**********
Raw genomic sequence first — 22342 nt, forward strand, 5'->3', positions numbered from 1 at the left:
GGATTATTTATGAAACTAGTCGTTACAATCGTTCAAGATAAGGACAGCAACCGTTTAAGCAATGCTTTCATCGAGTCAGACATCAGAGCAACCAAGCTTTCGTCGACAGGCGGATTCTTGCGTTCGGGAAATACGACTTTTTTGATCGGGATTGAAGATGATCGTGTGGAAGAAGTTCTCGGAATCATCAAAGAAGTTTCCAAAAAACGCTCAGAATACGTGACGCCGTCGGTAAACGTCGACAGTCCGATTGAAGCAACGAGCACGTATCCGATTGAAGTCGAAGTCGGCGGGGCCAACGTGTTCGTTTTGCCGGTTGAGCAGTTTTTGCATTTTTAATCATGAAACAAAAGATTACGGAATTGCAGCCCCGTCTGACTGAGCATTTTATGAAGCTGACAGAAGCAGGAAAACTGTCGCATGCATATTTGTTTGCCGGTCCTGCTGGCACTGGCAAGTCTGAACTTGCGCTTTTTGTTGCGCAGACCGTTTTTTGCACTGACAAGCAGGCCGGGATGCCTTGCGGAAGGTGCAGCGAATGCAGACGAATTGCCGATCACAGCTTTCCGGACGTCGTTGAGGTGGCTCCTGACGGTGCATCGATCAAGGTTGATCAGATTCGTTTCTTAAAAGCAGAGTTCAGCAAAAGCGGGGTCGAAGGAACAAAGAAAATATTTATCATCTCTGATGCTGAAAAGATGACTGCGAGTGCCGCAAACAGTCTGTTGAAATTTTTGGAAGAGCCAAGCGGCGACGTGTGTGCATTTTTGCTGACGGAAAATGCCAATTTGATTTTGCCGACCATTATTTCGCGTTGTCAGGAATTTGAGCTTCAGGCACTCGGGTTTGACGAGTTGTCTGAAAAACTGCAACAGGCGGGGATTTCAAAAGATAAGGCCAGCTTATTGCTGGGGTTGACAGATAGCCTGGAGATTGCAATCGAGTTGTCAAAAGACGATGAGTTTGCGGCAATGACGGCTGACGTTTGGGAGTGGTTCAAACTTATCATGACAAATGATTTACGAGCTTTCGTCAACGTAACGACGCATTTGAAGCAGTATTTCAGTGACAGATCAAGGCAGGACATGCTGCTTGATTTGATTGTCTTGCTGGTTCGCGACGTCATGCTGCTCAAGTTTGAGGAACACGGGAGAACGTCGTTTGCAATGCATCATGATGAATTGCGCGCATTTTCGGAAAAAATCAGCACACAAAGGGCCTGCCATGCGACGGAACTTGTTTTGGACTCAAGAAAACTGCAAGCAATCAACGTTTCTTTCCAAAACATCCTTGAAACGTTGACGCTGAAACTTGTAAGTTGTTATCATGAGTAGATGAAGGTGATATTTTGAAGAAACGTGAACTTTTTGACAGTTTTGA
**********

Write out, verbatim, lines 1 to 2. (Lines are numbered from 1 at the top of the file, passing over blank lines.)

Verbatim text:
Raw genomic sequence first — 22342 nt, forward strand, 5'->3', positions numbered from 1 at the left:
GGATTATTTATGAAACTAGTCGTTACAATCGTTCAAGATAAGGACAGCAACCGTTTAAGCAATGCTTTCATCGAGTCAGACATCAGAGCAACCAAGCTTTCGTCGACAGGCGGATTCTTGCGTTCGGGAAATACGACTTTTTTGATCGGGATTGAAGATGATCGTGTGGAAGAAGTTCTCGGAATCATCAAAGAAGTTTCCAAAAAACGCTCAGAATACGTGACGCCGTCGGTAAACGTCGACAGTCCGATTGAAGCAACGAGCACGTATCCGATTGAAGTCGAAGTCGGCGGGGCCAACGTGTTCGTTTTGCCGGTTGAGCAGTTTTTGCATTTTTAATCATGAAACAAAAGATTACGGAATTGCAGCCCCGTCTGACTGAGCATTTTATGAAGCTGACAGAAGCAGGAAAACTGTCGCATGCATATTTGTTTGCCGGTCCTGCTGGCACTGGCAAGTCTGAACTTGCGCTTTTTGTTGCGCAGACCGTTTTTTGCACTGACAAGCAGGCCGGGATGCCTTGCGGAAGGTGCAGCGAATGCAGACGAATTGCCGATCACAGCTTTCCGGACGTCGTTGAGGTGGCTCCTGACGGTGCATCGATCAAGGTTGATCAGATTCGTTTCTTAAAAGCAGAGTTCAGCAAAAGCGGGGTCGAAGGAACAAAGAAAATATTTATCATCTCTGATGCTGAAAAGATGACTGCGAGTGCCGCAAACAGTCTGTTGAAATTTTTGGAAGAGCCAAGCGGCGACGTGTGTGCATTTTTGCTGACGGAAAATGCCAATTTGATTTTGCCGACCATTATTTCGCGTTGTCAGGAATTTGAGCTTCAGGCACTCGGGTTTGACGAGTTGTCTGAAAAACTGCAACAGGCGGGGATTTCAAAAGATAAGGCCAGCTTATTGCTGGGGTTGACAGATAGCCTGGAGATTGCAATCGAGTTGTCAAAAGACGATGAGTTTGCGGCAATGACGGCTGACGTTTGGGAGTGGTTCAAACTTATCATGACAAATGATTTACGAGCTTTCGTCAACGTAACGACGCATTTGAAGCAGTATTTCAGTGACAGATCAAGGCAGGACATGCTGCTTGATTTGATTGTCTTGCTGGTTCGCGACGTCATGCTGCTCAAGTTTGAGGAACACGGGAGAACGTCGTTTGCAATGCATCATGATGAATTGCGCGCATTTTCGGAAAAAATCAGCACACAAAGGGCCTGCCATGCGACGGAACTTGTTTTGGACTCAAGAAAACTGCAAGCAATCAACGTTTCTTTCCAAAACATCCTTGAAACGTTGACGCTGAAACTTGTAAGTTGTTATCATGAGTAGATGAAGGTGATATTTTGAAGAAACGTGAACTTTTTGACAGTTTTGA